There are many different types of data breaches. Some involve huge amounts of time, planning, and effort on the attacker’s part. This can take the form of learning how a system works before crafting a convincing phishing message and sending it to an employee that has enough access to allow the attacker to steal sensitive details. This sort of attack can result in a huge amount of lost data. Source code and company data are common targets. Other targets include user data such as usernames, passwords, payment details, and PII such as social security numbers and phone numbers.
Some attacks aren’t anywhere near that complicated though. Admittedly, they also don’t have such a large impact on everyone affected. That doesn’t mean that they’re not an issue though. One example is called account harvesting, or account enumeration.
Have you ever tried to sign into a website only for it to tell you that your password was wrong? That’s rather a specific error message, isn’t it? It’s possible that if you then, deliberately, make a typo in your username or email address that the website will tell you that an “account with that email doesn’t exist” or something to that effect. See the difference between those two error messages? Websites that do this are vulnerable to account enumeration or account harvesting. Simply put, by providing two different error messages for the two different scenarios, it’s possible to determine if a username or email address has a valid account with the service or not.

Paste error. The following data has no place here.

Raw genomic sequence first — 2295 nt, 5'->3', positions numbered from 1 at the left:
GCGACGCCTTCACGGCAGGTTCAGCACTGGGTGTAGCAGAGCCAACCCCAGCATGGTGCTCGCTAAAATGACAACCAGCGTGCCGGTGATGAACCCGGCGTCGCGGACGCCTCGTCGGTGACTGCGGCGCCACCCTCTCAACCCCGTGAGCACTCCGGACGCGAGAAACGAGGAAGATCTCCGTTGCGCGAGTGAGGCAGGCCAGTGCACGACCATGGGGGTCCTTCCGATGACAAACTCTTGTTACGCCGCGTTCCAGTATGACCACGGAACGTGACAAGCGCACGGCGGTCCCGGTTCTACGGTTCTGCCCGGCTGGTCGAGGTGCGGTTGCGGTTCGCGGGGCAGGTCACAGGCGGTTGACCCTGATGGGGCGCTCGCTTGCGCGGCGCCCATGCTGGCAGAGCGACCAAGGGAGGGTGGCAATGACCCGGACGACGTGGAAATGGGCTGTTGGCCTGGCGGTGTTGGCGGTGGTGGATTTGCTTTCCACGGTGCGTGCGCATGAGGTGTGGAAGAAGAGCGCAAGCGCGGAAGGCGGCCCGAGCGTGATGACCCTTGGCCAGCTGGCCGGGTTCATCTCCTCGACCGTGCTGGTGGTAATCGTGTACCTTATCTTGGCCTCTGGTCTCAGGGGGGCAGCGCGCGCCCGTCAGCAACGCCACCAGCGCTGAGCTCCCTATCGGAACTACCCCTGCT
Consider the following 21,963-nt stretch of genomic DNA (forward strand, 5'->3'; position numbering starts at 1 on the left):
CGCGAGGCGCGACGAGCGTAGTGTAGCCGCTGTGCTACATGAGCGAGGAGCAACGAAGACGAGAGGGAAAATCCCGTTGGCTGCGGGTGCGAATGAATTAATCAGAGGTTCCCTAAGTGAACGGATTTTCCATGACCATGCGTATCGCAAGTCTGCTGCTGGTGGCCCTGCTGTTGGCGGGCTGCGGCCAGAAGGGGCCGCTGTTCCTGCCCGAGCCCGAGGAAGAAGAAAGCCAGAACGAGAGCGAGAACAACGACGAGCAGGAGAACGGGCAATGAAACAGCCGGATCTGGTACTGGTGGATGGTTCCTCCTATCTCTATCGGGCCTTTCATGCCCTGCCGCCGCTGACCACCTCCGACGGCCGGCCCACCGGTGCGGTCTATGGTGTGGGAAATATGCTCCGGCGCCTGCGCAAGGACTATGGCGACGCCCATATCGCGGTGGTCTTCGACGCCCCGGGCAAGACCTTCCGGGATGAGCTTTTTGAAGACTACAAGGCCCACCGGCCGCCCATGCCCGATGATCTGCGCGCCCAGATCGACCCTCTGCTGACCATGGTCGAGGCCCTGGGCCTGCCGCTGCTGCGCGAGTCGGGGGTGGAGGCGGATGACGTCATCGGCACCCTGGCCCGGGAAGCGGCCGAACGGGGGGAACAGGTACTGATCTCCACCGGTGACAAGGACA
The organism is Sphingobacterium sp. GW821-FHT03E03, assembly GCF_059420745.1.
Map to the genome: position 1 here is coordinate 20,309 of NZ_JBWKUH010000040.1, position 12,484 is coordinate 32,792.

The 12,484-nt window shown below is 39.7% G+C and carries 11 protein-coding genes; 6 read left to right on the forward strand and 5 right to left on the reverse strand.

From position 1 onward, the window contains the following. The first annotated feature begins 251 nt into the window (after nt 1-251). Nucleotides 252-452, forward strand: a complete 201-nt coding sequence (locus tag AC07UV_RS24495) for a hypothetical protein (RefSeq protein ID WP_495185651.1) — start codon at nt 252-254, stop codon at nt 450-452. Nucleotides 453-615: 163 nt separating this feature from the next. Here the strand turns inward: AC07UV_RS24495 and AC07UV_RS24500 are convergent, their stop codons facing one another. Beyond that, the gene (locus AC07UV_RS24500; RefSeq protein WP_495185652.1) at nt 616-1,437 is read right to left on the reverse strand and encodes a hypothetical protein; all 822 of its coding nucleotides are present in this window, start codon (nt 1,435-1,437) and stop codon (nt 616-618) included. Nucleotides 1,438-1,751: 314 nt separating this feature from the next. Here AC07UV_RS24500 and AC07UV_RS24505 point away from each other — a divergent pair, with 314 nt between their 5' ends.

There are many different ways this sort of issue can be identified. The above scenario of the two different error messages is fairly visible. It’s also easy to fix, simply provide a generic error message for both cases. Something like “The username or password you entered were incorrect”.
Other ways that accounts can be harvested include password reset forms. Being able to recover your account if you forget your password is handy. A poorly secured website though might again provide two different messages depending on if the username you tried to send a password reset for exists. Imagine: “Account does not exist” and “Password reset sent, check your email”. Again in this scenario, it’s possible to determine if an account exists by comparing the responses. The solution is the same too. Provide a generic response, something like: “A password reset email has been sent” even if there is no email account to send it to.